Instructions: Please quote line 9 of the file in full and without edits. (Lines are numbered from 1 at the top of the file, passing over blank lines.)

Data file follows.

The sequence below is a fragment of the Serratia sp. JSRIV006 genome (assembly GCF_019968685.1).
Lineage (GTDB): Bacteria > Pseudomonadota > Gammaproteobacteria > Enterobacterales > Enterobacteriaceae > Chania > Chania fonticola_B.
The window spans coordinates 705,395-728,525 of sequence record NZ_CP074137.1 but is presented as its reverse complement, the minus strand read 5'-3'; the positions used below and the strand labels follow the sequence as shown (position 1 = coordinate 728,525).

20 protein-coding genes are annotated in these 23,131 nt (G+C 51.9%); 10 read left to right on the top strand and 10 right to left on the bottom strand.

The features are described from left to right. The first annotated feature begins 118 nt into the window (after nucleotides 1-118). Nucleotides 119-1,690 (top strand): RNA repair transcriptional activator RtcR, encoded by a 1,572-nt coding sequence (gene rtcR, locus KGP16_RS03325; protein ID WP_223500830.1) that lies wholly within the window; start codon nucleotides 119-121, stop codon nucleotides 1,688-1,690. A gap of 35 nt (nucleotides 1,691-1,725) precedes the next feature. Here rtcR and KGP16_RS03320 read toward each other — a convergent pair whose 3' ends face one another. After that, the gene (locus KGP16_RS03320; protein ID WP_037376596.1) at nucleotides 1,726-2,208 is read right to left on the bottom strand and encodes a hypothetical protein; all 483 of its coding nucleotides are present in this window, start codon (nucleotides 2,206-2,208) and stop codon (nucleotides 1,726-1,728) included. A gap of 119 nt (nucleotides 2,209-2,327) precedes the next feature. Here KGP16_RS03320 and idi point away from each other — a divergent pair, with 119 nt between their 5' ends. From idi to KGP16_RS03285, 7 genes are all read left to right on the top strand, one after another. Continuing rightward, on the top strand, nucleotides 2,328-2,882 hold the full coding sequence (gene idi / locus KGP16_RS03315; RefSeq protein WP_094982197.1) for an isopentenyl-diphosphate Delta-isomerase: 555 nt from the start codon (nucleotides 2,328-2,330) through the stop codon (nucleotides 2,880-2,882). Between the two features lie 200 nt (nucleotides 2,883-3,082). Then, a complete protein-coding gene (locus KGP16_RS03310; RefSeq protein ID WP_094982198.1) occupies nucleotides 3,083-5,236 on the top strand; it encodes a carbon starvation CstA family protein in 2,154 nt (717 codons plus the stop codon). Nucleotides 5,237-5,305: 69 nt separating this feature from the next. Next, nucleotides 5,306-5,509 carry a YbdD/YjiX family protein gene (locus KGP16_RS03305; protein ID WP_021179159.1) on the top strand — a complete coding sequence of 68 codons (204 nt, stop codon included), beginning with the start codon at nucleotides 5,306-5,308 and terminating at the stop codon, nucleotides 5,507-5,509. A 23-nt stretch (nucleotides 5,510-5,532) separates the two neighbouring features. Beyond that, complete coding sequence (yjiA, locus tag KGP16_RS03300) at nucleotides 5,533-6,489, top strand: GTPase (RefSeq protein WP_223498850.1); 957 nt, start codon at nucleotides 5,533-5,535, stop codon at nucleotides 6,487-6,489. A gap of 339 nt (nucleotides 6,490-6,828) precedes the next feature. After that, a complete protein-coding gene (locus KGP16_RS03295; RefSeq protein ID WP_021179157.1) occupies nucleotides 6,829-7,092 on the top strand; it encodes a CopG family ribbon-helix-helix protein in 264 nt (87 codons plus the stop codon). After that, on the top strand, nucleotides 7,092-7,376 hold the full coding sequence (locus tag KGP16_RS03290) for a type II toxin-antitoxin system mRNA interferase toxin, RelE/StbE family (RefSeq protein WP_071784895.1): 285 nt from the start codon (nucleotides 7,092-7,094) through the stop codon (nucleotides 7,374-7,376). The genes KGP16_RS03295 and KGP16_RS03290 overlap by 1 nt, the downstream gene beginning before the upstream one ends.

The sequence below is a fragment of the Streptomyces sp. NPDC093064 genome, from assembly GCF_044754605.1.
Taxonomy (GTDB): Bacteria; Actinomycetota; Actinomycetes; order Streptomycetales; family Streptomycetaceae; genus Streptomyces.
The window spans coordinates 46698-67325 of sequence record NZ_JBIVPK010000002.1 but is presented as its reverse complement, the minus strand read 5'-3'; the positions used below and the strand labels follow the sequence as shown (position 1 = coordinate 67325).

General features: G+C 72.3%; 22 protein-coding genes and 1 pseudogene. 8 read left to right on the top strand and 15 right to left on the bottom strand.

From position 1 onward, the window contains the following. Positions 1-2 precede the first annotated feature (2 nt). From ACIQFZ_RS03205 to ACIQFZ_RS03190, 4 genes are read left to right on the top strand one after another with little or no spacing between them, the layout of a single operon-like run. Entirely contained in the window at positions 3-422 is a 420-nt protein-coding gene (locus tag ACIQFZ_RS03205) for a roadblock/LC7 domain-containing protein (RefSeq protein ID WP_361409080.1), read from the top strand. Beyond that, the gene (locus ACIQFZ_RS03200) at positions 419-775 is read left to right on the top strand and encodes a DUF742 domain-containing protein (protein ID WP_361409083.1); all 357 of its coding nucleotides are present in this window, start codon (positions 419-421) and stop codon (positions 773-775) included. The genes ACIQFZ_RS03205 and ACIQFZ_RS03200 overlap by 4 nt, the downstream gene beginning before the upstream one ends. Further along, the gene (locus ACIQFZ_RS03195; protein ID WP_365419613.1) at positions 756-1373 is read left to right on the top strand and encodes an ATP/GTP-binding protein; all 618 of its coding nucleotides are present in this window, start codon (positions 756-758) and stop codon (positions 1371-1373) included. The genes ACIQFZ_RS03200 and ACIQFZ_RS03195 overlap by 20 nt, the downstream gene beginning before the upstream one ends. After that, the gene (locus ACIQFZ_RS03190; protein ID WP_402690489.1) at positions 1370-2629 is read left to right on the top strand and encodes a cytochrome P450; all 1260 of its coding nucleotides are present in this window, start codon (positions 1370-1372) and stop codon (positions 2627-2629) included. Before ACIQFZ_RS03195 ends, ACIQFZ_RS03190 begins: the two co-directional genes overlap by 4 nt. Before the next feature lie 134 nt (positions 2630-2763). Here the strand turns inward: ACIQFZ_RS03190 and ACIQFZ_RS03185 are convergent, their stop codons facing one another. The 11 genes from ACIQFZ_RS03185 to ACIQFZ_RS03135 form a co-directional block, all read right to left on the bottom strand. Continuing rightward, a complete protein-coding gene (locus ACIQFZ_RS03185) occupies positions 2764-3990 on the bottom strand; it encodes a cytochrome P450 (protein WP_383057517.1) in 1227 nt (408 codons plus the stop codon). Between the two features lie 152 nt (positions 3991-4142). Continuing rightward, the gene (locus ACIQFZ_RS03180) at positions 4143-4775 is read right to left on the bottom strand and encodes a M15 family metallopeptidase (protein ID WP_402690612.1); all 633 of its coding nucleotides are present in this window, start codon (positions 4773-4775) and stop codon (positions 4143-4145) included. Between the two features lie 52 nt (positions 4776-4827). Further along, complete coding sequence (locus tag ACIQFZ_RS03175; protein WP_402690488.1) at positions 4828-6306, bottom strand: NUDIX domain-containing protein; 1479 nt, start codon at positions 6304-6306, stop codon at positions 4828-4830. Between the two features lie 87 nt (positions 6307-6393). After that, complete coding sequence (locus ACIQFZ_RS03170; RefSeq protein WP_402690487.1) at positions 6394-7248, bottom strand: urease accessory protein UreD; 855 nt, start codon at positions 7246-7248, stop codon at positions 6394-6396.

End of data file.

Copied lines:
General features: G+C 72.3%; 22 protein-coding genes and 1 pseudogene. 8 read left to right on the top strand and 15 right to left on the bottom strand.